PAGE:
When I was growing up, my dad was the photographer. As a result, there aren’t as many pictures of him in the albums, the fate of all photographers. As a single mother, this was also my fate: there was no one else to take the shot most of the time.
Cell phones changed cameras and photo-taking, of course. I could’ve been in more family photos once I got my first iPhone, save for two minor issues: my selfie game is weak, and I hate photos of myself. Not being in them suited me just fine.
I don’t have to worry about not being in albums, either. Another side-effect of the cell phone camera is we print less. At least, I print photos less often, and I think I’m representative.
I’ve mountains of images on the computer: the joy of not wasting film turned most of us into shutterbugs. Would that I edited and curated before I uploaded in the early days. Live and learn – I don’t need nine copies of near-identical images repeated ad nauseam.
I started dealing with the digital pile about four years ago, though not with an eye to edit and cull. I missed having photo albums about. I missed the easy access to memory. The initial plan was to print pictures out for album placement, but that was before I realized I could have the albums themselves digitally printed.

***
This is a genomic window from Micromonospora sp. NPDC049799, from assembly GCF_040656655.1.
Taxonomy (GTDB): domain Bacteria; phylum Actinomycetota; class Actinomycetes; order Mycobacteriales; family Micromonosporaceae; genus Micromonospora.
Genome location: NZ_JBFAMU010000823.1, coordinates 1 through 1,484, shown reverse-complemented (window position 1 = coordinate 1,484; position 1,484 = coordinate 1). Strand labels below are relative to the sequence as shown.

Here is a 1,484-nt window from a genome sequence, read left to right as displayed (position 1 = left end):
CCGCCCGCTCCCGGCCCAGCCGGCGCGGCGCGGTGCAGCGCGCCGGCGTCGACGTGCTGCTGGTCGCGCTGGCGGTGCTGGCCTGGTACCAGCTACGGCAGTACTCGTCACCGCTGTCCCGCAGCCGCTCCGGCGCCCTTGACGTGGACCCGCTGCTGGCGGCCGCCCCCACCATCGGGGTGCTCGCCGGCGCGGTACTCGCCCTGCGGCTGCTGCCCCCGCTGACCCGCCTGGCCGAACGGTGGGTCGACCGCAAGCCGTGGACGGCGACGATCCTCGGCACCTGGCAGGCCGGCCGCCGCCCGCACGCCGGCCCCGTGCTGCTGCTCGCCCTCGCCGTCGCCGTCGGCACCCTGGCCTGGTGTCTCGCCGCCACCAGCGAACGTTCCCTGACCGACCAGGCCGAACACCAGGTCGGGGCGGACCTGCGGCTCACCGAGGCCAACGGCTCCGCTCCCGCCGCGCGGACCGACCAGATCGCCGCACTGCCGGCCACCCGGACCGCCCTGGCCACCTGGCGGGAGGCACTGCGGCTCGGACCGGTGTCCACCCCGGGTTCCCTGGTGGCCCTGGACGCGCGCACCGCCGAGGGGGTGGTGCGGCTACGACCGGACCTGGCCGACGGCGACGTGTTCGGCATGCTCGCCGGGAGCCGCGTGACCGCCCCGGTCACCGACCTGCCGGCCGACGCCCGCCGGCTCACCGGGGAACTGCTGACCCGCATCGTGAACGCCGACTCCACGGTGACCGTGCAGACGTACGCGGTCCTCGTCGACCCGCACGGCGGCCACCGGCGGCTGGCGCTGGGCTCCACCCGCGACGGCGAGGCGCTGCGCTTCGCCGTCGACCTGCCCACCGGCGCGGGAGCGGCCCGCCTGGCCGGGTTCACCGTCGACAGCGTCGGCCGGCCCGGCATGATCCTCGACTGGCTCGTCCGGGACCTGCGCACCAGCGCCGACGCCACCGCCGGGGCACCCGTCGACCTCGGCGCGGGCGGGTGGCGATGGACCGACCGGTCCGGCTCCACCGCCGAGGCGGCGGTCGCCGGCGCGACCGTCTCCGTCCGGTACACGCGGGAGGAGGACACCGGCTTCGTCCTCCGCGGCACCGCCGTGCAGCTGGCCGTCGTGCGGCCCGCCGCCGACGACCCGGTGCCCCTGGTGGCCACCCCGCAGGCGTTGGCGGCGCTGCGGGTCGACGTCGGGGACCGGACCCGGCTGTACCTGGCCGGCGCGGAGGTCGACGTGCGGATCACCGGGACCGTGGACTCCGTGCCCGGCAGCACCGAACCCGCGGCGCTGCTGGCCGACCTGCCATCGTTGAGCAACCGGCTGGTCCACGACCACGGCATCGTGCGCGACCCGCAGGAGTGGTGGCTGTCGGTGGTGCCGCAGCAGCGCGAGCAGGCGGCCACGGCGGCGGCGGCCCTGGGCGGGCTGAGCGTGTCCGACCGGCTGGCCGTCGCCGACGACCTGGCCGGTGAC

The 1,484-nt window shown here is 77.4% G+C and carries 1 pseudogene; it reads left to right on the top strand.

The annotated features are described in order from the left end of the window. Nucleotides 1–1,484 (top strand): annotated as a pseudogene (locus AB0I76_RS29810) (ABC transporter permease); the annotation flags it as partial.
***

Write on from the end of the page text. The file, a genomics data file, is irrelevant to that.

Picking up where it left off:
The first one was a tester, and there were some glitches (side note: don’t choose beige as your album colour), but, in the end, I ended up with a hardcover album of sixty-five pages and almost double that number in pictures.
I have nine albums finished now, but that only brings me to 2015. This wouldn’t be a problem if I stopped shooting, but that’s not the case. Once again, I’m convinced my life would run more smoothly if I had a clone.
I was given a 35mm camera last year. It came to me because it’s broken: the back screen refuses to reveal its secrets, although the previous owner sent it off to Nikon for repair. And, despite cameras not having digital screens to play with until recently, I find its dark inscrutability frustrating. It’s also heavy on my neck. If I can’t have a clone, perhaps a local sherpa?
Finding a favourite shot I’ve taken is, therefore, difficult. Finding a picture I love is not: my favourite photo is below. It’s my son and me on his eighth birthday. My love for this image is an open secret: my son got a version of it printed on glass for my fiftieth.
Header photo credit: Pixaby (if you put “the best photo” into a search engine, you get an infinite time’s worth of great shots.)